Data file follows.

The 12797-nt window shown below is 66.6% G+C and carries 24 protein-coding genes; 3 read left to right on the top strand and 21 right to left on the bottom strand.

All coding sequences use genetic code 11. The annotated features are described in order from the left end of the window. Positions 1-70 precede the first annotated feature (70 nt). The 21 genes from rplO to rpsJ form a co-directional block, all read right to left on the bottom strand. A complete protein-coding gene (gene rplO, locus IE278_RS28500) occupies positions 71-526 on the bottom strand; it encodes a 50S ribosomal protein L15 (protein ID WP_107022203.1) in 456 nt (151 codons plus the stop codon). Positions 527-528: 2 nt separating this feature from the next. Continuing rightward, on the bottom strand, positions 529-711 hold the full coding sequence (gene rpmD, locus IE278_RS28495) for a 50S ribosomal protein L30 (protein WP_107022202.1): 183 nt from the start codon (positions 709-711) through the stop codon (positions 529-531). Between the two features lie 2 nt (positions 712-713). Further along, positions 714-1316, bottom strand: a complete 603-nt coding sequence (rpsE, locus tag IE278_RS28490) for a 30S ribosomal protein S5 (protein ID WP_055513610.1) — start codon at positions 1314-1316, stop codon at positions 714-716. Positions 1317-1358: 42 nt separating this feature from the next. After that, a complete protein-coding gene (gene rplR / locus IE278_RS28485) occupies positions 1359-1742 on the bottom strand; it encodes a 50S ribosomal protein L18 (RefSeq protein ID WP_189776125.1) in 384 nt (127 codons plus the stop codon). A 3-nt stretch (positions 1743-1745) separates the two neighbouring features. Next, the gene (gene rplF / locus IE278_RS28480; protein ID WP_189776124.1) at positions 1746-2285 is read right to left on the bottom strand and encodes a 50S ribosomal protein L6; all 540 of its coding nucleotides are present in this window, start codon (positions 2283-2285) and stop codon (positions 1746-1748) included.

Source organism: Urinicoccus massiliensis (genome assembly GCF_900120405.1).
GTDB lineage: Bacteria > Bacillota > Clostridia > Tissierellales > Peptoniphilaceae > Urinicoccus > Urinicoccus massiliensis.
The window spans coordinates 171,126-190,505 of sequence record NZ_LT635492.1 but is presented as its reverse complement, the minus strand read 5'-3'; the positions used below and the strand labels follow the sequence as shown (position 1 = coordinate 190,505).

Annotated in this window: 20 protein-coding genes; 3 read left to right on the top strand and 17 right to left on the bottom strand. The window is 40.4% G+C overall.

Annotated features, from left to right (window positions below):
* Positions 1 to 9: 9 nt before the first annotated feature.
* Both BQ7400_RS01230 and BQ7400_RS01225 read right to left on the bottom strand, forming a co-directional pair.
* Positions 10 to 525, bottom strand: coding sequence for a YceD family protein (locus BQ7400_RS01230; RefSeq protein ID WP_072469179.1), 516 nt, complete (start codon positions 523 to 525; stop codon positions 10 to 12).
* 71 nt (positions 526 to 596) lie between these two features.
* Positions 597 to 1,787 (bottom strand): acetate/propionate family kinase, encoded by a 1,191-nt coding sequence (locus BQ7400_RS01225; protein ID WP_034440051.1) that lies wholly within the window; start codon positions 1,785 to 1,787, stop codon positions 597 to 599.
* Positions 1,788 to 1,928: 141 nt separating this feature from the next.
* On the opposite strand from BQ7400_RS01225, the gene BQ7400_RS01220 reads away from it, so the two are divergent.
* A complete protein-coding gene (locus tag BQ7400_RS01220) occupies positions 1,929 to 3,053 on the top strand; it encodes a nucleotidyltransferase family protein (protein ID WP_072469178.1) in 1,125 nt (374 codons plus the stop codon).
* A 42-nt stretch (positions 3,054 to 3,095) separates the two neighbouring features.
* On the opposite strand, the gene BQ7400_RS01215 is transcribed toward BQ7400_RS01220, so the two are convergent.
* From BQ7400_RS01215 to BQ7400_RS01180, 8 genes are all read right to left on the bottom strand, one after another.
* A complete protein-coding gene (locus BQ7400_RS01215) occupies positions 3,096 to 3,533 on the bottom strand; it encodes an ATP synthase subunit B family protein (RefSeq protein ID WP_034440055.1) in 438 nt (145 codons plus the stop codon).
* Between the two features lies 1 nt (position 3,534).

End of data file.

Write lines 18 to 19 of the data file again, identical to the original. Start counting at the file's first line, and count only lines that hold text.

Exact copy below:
* From BQ7400_RS01215 to BQ7400_RS01180, 8 genes are all read right to left on the bottom strand, one after another.
* A complete protein-coding gene (locus BQ7400_RS01215) occupies positions 3,096 to 3,533 on the bottom strand; it encodes an ATP synthase subunit B family protein (RefSeq protein ID WP_034440055.1) in 438 nt (145 codons plus the stop codon).